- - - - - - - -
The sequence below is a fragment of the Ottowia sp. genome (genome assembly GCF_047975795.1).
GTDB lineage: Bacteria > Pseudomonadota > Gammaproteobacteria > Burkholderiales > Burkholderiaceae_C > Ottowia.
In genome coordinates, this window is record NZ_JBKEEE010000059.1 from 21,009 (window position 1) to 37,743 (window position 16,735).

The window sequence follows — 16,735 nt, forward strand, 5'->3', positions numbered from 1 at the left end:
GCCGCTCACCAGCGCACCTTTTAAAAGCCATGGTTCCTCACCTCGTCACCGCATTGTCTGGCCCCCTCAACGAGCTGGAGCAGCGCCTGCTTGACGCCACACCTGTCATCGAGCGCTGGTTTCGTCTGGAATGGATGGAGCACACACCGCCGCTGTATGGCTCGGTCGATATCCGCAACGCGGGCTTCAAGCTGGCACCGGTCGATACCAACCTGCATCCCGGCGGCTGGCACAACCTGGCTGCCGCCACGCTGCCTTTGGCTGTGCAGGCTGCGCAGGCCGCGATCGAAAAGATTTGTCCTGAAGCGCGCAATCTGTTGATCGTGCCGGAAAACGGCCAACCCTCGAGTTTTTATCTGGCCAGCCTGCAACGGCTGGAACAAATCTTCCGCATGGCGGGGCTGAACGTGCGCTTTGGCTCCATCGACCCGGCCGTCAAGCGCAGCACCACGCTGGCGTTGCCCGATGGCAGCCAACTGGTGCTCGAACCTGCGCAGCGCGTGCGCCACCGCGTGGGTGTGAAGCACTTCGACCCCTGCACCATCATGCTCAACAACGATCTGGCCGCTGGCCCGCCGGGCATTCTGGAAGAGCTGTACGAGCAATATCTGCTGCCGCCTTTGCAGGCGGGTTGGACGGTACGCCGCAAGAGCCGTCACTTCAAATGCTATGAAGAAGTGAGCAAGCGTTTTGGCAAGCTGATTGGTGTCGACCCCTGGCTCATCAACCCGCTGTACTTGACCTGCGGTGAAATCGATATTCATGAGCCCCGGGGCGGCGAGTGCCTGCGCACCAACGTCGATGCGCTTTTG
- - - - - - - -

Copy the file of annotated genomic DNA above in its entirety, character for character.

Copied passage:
The sequence below is a fragment of the Ottowia sp. genome (genome assembly GCF_047975795.1).
GTDB lineage: Bacteria > Pseudomonadota > Gammaproteobacteria > Burkholderiales > Burkholderiaceae_C > Ottowia.
In genome coordinates, this window is record NZ_JBKEEE010000059.1 from 21,009 (window position 1) to 37,743 (window position 16,735).

The window sequence follows — 16,735 nt, forward strand, 5'->3', positions numbered from 1 at the left end:
GCCGCTCACCAGCGCACCTTTTAAAAGCCATGGTTCCTCACCTCGTCACCGCATTGTCTGGCCCCCTCAACGAGCTGGAGCAGCGCCTGCTTGACGCCACACCTGTCATCGAGCGCTGGTTTCGTCTGGAATGGATGGAGCACACACCGCCGCTGTATGGCTCGGTCGATATCCGCAACGCGGGCTTCAAGCTGGCACCGGTCGATACCAACCTGCATCCCGGCGGCTGGCACAACCTGGCTGCCGCCACGCTGCCTTTGGCTGTGCAGGCTGCGCAGGCCGCGATCGAAAAGATTTGTCCTGAAGCGCGCAATCTGTTGATCGTGCCGGAAAACGGCCAACCCTCGAGTTTTTATCTGGCCAGCCTGCAACGGCTGGAACAAATCTTCCGCATGGCGGGGCTGAACGTGCGCTTTGGCTCCATCGACCCGGCCGTCAAGCGCAGCACCACGCTGGCGTTGCCCGATGGCAGCCAACTGGTGCTCGAACCTGCGCAGCGCGTGCGCCACCGCGTGGGTGTGAAGCACTTCGACCCCTGCACCATCATGCTCAACAACGATCTGGCCGCTGGCCCGCCGGGCATTCTGGAAGAGCTGTACGAGCAATATCTGCTGCCGCCTTTGCAGGCGGGTTGGACGGTACGCCGCAAGAGCCGTCACTTCAAATGCTATGAAGAAGTGAGCAAGCGTTTTGGCAAGCTGATTGGTGTCGACCCCTGGCTCATCAACCCGCTGTACTTGACCTGCGGTGAAATCGATATTCATGAGCCCCGGGGCGGCGAGTGCCTGCGCACCAACGTCGATGCGCTTTTG